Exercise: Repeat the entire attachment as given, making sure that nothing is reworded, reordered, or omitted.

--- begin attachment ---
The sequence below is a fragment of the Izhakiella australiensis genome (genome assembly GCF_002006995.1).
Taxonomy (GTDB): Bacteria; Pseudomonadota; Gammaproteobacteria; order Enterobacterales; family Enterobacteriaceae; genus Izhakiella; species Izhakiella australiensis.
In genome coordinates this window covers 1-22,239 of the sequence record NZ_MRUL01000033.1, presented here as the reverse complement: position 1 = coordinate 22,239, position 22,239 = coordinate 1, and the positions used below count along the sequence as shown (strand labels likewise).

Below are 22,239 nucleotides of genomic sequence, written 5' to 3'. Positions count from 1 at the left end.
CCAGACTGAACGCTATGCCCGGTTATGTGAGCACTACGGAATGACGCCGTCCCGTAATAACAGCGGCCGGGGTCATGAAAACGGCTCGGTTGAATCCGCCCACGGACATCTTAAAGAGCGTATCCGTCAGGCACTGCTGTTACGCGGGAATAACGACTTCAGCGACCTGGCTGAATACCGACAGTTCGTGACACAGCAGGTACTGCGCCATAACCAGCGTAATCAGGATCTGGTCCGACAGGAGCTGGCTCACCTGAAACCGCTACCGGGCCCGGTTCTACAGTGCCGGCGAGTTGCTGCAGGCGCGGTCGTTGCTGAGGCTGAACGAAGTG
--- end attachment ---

The sequence below is a fragment of the Izhakiella australiensis genome (genome assembly GCF_002006995.1).
Taxonomy (GTDB): Bacteria; Pseudomonadota; Gammaproteobacteria; order Enterobacterales; family Enterobacteriaceae; genus Izhakiella; species Izhakiella australiensis.
In genome coordinates this window covers 1-22,239 of the sequence record NZ_MRUL01000033.1, presented here as the reverse complement: position 1 = coordinate 22,239, position 22,239 = coordinate 1, and the positions used below count along the sequence as shown (strand labels likewise).

Below are 22,239 nucleotides of genomic sequence, written 5' to 3'. Positions count from 1 at the left end.
CCAGACTGAACGCTATGCCCGGTTATGTGAGCACTACGGAATGACGCCGTCCCGTAATAACAGCGGCCGGGGTCATGAAAACGGCTCGGTTGAATCCGCCCACGGACATCTTAAAGAGCGTATCCGTCAGGCACTGCTGTTACGCGGGAATAACGACTTCAGCGACCTGGCTGAATACCGACAGTTCGTGACACAGCAGGTACTGCGCCATAACCAGCGTAATCAGGATCTGGTCCGACAGGAGCTGGCTCACCTGAAACCGCTACCGGGCCCGGTTCTACAGTGCCGGCGAGTTGCTGCAGGCGCGGTCGTTGCTGAGGCTGAACGAAGTG